Friday, August 5, 2011

Happy 100th, Lucy!!!

Helloooooooo!  Nice to see you again!  It's been so, so long.  I'm sorry I've been away.  Did you miss me?  Maybe a little?  Well, you know how life can just get away from you sometimes.  But I'm back and ready to resume more great posts for your enjoyment.  And what better write-up to start with than this weekend!  I mean, how could I miss this?  Me, of all people??... What am I talking about?  Why, tomorrow, of course - Lucille Ball's 100th birthday!!

If you've read my posts before, you already know how much I love Lucy, and not just the television show, but everything she did.  Since I was a little girl, I've watched Lucille Ball with reverence, admiration, and plenty of envy.  Oddly, one of the strongest memories I have as a child is the 1989 news report that Lucy had passed away.  I was only eleven then, and I wasn't even watching her extensively yet.  However, the impact she already had on me was evident, as I stared at the television screen, watching her "In Memoriam" and crying.

She had such talent, yet such beauty and ferocity.  She's someone I don't think I could have ever met in real life though, without fainting on site.  Her life, not just her work, was such an inspiration.  Born in 1911 in Jamestown, New York, she lost her father at the age of three and had to grow up fast to look after her younger brother while their mother worked two jobs.  Even though they all lived with her grandparents, Lucy eventually left Jamestown at 16 to attend an acting high school in New York City.  She worked along classmate Bette Davis, but only for a little while, as she was soon sent home for being "too shy."  (Yep!  Lucy...too shy!)

A couple of years later, Lucy tried her luck in New York again.  Using the stage name Dianne Belmont, she started working as a model.  Unfortunately, she contracted a bad case of rheumatoid arthritis and spent the next two years back home in intense therapy re-learning how to walk.  But that didn't keep her down for long.  She returned to New York once again, and as they say, "third time's the charm."  She started her acting career with a few small, short-lived chorus parts here and there, which led her to be noticed by Samuel Goldwyn.  She joined the Goldwyn Girls, a dance company, and moved to Hollywood.  Though she didn't remain with the Girls long, she was signed to a contract by RKO.

At RKO, she began the best training of her career by none other than Ginger Rogers' mom.  She took acting classes, became part of RKO's budding-stars group (which included people like Rogers and Henry Fonda), and began with bit parts in films like "Roberta" and "Follow the Fleet."  Finally, after a successful performance in a supporting part alongside Rogers and Katherine Hepburn in "Stage Door," Lucy was given her first starring role in "The Affairs of Annabel."  It was only a B-movie, but it began her career as "The Queen of the Bs."  She continued this queen role for almost a decade before she her next queen role, "The Queen of Comedy."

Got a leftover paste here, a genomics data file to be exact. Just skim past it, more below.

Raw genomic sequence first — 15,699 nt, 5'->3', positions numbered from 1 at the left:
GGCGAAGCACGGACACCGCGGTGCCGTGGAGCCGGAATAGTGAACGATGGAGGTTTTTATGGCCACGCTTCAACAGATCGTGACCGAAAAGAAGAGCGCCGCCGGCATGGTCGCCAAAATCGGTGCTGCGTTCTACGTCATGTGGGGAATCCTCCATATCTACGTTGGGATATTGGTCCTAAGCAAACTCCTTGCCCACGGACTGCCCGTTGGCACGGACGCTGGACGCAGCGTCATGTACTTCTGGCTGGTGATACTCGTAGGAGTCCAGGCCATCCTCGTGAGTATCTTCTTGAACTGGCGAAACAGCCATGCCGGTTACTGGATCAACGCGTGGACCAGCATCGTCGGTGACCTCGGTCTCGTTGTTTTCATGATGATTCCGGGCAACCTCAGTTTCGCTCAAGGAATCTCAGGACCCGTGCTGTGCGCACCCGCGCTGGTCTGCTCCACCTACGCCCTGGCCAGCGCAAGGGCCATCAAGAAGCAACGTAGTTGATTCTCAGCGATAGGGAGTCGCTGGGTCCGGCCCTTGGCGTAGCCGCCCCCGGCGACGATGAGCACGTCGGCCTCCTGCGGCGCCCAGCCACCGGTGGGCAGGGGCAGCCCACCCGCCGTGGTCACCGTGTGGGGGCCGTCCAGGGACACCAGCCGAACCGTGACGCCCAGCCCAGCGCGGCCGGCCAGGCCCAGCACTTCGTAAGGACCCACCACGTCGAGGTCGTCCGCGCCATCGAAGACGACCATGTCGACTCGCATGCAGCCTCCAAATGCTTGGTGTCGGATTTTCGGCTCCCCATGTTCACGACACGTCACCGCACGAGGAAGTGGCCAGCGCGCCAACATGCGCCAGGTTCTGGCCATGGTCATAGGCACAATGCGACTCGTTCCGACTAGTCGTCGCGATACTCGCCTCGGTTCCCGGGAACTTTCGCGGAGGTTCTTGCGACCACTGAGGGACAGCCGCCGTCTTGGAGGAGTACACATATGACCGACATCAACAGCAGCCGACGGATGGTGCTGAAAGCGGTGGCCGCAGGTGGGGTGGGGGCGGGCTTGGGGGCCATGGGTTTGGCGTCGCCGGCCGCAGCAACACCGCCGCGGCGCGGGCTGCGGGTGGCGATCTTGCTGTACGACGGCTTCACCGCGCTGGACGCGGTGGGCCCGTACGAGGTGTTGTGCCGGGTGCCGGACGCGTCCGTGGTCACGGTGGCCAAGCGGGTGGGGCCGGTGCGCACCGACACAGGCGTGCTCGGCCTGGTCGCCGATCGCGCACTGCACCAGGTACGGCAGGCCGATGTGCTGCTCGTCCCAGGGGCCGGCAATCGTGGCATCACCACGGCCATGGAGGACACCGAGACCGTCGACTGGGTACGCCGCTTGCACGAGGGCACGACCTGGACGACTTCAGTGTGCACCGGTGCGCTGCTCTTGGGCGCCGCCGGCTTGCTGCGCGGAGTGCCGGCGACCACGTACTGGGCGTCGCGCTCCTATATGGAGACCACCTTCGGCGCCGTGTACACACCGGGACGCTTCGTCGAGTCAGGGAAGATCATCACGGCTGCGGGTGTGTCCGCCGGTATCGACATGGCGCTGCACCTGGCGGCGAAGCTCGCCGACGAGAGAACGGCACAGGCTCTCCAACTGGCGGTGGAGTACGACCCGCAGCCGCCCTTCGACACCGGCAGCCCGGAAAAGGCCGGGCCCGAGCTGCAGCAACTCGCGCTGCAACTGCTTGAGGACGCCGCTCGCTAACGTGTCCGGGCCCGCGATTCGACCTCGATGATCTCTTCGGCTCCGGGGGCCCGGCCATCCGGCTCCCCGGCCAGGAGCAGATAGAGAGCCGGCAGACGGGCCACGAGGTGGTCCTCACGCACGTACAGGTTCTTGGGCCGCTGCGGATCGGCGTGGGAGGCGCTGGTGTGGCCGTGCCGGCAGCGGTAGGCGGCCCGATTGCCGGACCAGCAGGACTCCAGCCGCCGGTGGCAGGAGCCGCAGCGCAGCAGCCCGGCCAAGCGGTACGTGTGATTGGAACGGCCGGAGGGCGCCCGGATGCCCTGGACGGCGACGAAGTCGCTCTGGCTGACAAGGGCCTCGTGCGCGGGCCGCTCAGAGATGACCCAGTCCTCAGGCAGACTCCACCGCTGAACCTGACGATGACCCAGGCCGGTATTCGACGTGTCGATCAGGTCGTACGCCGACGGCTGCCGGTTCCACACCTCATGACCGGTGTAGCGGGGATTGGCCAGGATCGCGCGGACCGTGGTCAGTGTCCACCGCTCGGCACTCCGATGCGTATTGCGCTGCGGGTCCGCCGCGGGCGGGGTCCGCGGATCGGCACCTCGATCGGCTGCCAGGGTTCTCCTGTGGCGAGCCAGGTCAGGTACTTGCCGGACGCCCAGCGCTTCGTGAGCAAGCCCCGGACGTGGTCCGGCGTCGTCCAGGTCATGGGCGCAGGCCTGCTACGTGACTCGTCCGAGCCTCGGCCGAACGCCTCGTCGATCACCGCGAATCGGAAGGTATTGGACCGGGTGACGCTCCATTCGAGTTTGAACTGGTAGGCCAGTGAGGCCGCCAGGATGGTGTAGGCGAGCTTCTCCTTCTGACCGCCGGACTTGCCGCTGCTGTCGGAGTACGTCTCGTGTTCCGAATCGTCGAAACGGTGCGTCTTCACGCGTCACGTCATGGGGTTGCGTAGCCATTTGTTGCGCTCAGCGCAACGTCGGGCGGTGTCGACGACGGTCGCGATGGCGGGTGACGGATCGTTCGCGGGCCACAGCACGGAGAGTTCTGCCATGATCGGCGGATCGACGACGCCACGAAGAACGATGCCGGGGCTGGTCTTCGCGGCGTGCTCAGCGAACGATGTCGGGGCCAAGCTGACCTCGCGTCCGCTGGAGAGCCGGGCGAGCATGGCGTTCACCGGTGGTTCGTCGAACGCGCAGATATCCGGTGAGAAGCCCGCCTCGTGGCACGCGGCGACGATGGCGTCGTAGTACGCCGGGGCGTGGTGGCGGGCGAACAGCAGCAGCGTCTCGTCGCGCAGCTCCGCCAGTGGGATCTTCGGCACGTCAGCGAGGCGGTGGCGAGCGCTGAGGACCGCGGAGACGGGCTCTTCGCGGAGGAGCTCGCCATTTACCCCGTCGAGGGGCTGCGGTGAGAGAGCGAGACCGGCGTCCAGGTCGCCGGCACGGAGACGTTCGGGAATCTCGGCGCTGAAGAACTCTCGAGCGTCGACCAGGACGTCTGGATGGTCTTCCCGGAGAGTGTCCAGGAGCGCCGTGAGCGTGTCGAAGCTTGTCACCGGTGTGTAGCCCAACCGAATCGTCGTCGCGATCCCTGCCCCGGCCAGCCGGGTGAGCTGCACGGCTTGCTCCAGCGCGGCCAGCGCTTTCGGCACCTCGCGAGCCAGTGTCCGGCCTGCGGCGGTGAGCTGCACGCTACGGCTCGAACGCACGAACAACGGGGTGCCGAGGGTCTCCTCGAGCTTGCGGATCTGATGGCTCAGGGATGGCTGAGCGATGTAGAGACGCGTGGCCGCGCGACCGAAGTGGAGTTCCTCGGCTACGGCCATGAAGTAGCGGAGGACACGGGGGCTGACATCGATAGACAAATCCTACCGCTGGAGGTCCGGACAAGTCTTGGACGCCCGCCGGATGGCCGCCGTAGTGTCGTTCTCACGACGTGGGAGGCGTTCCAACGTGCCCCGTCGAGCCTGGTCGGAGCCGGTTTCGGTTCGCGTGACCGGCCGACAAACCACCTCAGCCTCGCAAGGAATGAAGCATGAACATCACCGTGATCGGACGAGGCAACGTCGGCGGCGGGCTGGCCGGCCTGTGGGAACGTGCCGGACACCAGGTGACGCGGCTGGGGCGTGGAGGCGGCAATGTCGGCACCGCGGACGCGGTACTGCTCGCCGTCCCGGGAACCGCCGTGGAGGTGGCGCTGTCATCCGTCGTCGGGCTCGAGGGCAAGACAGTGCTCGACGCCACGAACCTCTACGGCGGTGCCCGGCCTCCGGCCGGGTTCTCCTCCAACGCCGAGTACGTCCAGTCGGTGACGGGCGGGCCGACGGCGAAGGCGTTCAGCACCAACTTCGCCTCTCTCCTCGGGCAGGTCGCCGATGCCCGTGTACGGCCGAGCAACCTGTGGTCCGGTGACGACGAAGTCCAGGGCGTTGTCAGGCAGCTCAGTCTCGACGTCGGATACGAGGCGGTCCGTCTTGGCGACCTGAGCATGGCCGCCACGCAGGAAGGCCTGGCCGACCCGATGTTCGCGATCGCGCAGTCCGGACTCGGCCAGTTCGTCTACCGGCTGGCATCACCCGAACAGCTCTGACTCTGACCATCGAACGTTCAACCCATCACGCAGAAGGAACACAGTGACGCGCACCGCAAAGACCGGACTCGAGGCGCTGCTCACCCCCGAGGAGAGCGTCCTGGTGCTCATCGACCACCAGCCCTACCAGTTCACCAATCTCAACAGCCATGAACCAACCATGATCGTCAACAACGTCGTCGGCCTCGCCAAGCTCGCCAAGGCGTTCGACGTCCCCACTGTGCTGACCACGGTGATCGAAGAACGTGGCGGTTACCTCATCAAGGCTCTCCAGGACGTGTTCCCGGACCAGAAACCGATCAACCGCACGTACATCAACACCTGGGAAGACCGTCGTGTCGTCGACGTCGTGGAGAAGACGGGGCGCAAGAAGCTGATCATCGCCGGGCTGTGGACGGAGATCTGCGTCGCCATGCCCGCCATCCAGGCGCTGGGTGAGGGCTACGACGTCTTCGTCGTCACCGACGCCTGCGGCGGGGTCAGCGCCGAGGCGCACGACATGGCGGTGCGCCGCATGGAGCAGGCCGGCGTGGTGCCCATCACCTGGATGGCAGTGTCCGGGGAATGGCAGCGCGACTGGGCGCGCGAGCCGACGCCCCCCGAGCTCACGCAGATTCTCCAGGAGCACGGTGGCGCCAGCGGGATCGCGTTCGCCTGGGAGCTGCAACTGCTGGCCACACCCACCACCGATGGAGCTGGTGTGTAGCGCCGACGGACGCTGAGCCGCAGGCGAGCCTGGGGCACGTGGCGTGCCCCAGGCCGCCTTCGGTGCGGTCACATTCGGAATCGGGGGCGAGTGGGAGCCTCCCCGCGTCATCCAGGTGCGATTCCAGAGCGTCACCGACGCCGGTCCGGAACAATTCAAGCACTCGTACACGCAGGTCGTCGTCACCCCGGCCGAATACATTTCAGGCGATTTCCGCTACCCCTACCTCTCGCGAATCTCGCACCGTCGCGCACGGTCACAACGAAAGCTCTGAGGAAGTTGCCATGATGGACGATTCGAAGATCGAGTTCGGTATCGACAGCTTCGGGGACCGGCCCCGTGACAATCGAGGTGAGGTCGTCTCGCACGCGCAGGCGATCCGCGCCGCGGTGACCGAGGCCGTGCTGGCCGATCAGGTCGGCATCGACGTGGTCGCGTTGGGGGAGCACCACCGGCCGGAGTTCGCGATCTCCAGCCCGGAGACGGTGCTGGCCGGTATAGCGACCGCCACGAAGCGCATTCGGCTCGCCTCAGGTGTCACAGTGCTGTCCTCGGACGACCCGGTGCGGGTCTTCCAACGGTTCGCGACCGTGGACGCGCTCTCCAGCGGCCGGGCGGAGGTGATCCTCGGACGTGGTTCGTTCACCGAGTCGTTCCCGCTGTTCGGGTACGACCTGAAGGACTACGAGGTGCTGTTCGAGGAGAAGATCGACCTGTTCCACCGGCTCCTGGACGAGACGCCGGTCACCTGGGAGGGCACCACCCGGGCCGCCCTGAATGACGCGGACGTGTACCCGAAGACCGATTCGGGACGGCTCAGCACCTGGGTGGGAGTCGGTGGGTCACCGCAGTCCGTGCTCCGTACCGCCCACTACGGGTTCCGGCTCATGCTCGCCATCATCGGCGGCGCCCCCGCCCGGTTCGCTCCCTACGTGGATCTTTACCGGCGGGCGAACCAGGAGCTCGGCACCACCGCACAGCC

She broke out of B-films for a while when she moved over to MGM.  With their Technicolor marvels, her brightly-tinted red hair (originally a brunette) was an asset like never before.  Her first starring role in an A-movie was the musical "Du Barry was a Lady" alongside Gene Kelly and Red Skelton.  She made a few more pictures for MGM, but unfortunately, the studio really didn't know how to use her yet.  She fought to get out of her contract, and once successful, she moved into the radio medium with "My Favorite Husband," the show that would bring about the Lucy most of us know today.

I loved all her films.  The spunk, the sarcasm, well...I don't know if I managed to pick up enough of it as I dreamed of (probably to many people's delight), but I know I would not be who I am today without it.  TCM is celebrating her 100th birthday with a marathon of her films all day long.  My recommendations, if you can't sit there all day long, are "Without Love" (1945) at 9:30am EST (with Katherine Hepburn and Spencer Tracy), "Dance, Girl, Dance" (1940) at 6:15pm EST (with Maureen O'Hara and the film she was shooting when she first met Desi),  "Stage Door" (1937) at 8pm EST, and "Easy to Wed" (1946) at 11:30pm EST (Lucy in Technicolor with Esther Williams and Van Johnson).  Trust me, you don't want to pass up this celebration.  Until next time, everyone.  And Happy Birthday, Ms. Ball, wherever you are.

(Post-tidbit: LIFE magazine released some never-before published photos of Lucy today (even though I've had one of them on my wall since high school).  You can enjoy the slideshow here.  Also, for a video treat - two of my favorite things rolled into one - Lucy and London...)